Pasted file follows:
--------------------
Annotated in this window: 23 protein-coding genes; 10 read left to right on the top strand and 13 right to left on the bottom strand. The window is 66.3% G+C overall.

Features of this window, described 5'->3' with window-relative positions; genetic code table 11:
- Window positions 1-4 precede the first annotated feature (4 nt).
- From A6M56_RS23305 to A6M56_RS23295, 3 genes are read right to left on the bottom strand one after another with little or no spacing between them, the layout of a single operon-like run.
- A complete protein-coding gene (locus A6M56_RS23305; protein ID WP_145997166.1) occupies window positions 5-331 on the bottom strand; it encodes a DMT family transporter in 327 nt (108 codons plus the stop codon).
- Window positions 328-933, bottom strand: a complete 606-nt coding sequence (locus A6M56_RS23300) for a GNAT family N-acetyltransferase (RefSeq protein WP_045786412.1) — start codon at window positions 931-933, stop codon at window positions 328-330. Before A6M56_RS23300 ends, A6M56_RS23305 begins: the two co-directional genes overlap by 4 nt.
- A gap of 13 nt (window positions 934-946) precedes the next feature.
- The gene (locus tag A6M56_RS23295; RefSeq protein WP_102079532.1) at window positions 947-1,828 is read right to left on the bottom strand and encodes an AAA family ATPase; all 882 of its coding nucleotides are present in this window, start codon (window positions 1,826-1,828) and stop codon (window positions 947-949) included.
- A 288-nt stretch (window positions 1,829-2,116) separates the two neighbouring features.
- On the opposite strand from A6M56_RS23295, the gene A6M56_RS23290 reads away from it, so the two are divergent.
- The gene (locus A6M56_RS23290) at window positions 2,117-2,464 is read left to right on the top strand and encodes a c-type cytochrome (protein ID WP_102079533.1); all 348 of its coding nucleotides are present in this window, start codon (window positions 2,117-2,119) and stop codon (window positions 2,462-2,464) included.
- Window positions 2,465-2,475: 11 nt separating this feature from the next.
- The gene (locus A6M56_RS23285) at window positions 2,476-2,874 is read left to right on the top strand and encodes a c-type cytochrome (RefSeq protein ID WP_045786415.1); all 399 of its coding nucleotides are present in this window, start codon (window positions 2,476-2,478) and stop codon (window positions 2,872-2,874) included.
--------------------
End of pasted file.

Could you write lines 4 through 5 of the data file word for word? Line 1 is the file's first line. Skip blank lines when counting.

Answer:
- From A6M56_RS23305 to A6M56_RS23295, 3 genes are read right to left on the bottom strand one after another with little or no spacing between them, the layout of a single operon-like run.
- A complete protein-coding gene (locus A6M56_RS23305; protein ID WP_145997166.1) occupies window positions 5-331 on the bottom strand; it encodes a DMT family transporter in 327 nt (108 codons plus the stop codon).